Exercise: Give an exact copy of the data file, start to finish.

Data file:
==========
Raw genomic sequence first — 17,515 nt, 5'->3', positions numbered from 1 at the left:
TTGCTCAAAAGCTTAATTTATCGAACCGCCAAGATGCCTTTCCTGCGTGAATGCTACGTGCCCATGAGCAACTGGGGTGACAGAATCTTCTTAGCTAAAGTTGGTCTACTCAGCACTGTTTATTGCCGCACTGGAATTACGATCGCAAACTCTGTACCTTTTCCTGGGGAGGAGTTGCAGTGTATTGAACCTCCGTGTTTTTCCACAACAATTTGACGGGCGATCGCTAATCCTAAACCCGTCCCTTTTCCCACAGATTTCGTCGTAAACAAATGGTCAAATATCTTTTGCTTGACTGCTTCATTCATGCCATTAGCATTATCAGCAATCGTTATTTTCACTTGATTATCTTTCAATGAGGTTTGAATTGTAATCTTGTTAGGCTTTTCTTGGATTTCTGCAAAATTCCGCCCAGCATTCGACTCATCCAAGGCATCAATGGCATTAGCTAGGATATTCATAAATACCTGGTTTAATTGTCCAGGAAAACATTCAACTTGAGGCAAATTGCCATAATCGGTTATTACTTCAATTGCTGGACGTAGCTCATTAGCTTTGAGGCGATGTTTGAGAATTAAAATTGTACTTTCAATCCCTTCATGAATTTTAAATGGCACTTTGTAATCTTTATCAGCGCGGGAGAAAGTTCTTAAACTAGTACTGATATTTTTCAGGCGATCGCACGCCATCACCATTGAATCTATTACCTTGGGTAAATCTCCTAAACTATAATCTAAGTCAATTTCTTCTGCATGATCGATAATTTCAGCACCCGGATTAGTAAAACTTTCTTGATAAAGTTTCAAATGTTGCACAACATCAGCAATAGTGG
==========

Raw genomic sequence first — 17,515 nt, 5'->3', positions numbered from 1 at the left:
TTGCTCAAAAGCTTAATTTATCGAACCGCCAAGATGCCTTTCCTGCGTGAATGCTACGTGCCCATGAGCAACTGGGGTGACAGAATCTTCTTAGCTAAAGTTGGTCTACTCAGCACTGTTTATTGCCGCACTGGAATTACGATCGCAAACTCTGTACCTTTTCCTGGGGAGGAGTTGCAGTGTATTGAACCTCCGTGTTTTTCCACAACAATTTGACGGGCGATCGCTAATCCTAAACCCGTCCCTTTTCCCACAGATTTCGTCGTAAACAAATGGTCAAATATCTTTTGCTTGACTGCTTCATTCATGCCATTAGCATTATCAGCAATCGTTATTTTCACTTGATTATCTTTCAATGAGGTTTGAATTGTAATCTTGTTAGGCTTTTCTTGGATTTCTGCAAAATTCCGCCCAGCATTCGACTCATCCAAGGCATCAATGGCATTAGCTAGGATATTCATAAATACCTGGTTTAATTGTCCAGGAAAACATTCAACTTGAGGCAAATTGCCATAATCGGTTATTACTTCAATTGCTGGACGTAGCTCATTAGCTTTGAGGCGATGTTTGAGAATTAAAATTGTACTTTCAATCCCTTCATGAATTTTAAATGGCACTTTGTAATCTTTATCAGCGCGGGAGAAAGTTCTTAAACTAGTACTGATATTTTTCAGGCGATCGCACGCCATCACCATTGAATCTATTACCTTGGGTAAATCTCCTAAACTATAATCTAAGTCAATTTCTTCTGCATGATCGATAATTTCAGCACCCGGATTAGTAAAACTTTCTTGATAAAGTTTCAAATGTTGCACAACATCAGCAATAGTGG